Start Carbon dating scientists

Carbon dating scientists

Rasmus Nyerup's quote reminds us of the tremendous scientific advances which have taken place in the 20th century.

The archaeologist Colin Renfrew (1973) called it the development of this dating method 'the radiocarbon revolution' in describing its great impact upon the human sciences.

After the war he became very interested in peaceful applications of atomic science.

He and two students first measured the "half-life" of radiocarbon.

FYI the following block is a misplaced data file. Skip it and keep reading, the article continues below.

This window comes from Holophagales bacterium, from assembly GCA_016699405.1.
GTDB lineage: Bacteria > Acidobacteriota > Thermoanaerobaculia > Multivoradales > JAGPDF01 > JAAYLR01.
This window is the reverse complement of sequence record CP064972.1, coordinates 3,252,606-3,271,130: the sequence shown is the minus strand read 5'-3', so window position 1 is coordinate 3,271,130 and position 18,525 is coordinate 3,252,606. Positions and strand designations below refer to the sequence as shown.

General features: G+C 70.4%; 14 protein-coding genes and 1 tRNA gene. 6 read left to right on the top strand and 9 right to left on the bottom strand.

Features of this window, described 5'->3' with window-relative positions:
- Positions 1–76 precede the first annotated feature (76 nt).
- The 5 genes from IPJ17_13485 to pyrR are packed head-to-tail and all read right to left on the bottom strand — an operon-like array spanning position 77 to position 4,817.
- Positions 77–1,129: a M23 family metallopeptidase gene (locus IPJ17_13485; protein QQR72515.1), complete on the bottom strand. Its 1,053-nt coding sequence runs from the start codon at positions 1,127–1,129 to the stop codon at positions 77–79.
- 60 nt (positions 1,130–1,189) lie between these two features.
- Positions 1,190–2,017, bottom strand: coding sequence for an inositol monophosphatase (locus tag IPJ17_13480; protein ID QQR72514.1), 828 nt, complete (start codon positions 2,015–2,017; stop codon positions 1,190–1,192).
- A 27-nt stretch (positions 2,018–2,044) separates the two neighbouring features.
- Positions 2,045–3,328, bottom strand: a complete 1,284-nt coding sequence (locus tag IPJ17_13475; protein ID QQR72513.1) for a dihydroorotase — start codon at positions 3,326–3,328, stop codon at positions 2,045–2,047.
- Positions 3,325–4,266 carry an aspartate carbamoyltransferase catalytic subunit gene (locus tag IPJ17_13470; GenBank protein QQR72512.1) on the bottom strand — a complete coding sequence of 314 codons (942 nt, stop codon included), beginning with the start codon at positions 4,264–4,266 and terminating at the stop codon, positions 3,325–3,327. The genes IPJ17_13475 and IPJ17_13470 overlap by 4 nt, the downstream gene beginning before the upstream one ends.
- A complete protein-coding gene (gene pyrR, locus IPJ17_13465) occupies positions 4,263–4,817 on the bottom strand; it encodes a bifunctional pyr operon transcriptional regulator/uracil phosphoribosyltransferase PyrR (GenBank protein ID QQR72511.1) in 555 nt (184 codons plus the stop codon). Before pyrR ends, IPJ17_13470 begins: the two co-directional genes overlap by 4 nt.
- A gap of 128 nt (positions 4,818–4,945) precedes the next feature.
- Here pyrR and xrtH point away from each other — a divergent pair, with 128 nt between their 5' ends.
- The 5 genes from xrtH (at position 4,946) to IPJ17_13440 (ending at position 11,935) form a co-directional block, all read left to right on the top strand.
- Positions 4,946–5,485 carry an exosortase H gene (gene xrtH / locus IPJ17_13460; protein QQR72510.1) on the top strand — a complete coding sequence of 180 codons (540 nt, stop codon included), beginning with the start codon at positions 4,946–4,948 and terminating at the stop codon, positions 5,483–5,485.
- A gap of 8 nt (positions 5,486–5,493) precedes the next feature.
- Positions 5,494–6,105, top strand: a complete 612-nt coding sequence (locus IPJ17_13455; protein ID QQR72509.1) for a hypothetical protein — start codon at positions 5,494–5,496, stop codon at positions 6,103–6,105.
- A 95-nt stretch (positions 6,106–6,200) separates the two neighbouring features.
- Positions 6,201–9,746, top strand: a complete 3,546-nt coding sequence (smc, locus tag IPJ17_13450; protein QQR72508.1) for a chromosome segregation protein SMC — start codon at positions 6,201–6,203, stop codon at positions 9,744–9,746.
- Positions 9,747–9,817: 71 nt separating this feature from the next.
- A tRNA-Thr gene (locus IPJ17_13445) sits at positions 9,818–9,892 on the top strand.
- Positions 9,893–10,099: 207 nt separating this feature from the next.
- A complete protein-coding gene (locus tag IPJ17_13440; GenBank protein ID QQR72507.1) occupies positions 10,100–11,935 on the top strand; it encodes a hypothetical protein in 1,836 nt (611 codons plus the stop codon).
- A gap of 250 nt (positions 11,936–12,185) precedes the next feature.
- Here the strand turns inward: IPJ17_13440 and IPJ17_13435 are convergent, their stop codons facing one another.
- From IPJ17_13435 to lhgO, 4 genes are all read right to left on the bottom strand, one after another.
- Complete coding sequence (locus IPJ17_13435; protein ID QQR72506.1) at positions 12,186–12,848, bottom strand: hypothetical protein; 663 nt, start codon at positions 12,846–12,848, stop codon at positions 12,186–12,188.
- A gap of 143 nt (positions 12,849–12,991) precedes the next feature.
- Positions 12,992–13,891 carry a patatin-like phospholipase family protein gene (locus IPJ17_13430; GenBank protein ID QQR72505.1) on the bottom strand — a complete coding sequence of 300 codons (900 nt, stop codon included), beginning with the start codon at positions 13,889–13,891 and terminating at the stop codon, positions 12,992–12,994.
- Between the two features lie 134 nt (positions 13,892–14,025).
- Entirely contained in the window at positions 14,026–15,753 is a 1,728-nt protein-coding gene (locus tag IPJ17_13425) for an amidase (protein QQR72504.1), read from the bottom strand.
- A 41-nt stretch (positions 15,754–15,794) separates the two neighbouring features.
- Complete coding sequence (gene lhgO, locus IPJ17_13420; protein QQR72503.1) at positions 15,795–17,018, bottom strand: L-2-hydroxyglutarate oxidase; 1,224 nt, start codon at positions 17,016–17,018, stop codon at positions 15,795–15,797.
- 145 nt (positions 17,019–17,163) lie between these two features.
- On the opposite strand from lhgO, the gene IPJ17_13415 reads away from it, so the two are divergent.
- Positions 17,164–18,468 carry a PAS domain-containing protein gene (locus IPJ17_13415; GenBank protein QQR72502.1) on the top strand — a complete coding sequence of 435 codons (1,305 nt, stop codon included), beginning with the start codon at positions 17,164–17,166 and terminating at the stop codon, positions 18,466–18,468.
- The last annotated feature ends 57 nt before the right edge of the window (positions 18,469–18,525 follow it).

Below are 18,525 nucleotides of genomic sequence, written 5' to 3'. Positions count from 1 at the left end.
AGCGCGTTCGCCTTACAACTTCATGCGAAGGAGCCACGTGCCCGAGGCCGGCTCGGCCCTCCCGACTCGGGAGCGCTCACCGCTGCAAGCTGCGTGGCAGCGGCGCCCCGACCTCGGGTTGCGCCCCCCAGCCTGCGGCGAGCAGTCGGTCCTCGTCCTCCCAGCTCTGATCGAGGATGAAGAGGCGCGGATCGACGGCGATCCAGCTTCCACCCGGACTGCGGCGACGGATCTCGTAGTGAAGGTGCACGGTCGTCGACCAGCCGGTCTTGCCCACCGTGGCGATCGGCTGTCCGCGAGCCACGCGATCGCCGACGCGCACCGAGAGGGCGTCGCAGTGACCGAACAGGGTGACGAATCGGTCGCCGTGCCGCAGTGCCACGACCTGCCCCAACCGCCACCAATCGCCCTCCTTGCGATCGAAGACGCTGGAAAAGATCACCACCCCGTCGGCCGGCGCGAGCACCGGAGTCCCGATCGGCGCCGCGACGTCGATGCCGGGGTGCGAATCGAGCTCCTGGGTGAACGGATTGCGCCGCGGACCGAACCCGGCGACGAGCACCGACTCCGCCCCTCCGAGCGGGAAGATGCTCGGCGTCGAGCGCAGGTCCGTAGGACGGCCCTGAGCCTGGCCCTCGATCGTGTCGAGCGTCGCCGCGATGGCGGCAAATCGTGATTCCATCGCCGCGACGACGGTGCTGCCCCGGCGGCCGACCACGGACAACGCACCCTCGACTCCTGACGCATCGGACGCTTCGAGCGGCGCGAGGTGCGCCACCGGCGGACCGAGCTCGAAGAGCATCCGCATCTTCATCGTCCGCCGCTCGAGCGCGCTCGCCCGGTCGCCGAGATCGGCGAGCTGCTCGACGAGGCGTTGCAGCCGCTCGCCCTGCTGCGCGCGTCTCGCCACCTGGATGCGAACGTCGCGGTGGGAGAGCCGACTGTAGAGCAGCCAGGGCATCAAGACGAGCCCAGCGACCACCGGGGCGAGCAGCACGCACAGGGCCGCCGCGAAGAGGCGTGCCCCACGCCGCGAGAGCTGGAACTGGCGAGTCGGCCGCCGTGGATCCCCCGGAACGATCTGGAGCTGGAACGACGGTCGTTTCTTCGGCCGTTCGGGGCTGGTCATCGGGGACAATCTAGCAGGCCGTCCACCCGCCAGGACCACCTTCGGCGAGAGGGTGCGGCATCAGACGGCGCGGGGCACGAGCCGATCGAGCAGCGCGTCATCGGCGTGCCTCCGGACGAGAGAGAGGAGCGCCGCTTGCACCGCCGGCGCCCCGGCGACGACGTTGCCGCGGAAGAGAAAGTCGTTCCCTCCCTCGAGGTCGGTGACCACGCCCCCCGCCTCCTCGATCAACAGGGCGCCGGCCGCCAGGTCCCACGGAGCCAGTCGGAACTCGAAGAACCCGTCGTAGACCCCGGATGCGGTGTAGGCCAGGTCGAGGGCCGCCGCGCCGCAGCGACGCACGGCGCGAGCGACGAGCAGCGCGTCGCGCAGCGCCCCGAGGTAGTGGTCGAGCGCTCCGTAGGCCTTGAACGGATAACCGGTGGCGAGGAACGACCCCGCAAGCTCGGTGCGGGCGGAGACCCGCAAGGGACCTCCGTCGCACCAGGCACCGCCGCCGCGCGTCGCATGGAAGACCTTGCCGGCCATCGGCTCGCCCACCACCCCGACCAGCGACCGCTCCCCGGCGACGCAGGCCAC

Welcome to the K12 section of the Radiocarbon WEBinfo site.

The aim here is to provide clear, understandable information relating to radiocarbon dating for the benefit of K12 students, as well as lay people who are not requiring detailed information about the method of radiocarbon dating itself.

The C14 method has been and continues to be applied and used in many, many different fields including hydrology, atmospheric science, oceanography, geology, palaeoclimatology, archaeology and biomedicine.

All plants and animals on Earth are made principally of carbon.

You can work out that after about 50 000 years of time, all the radiocarbon will have gone.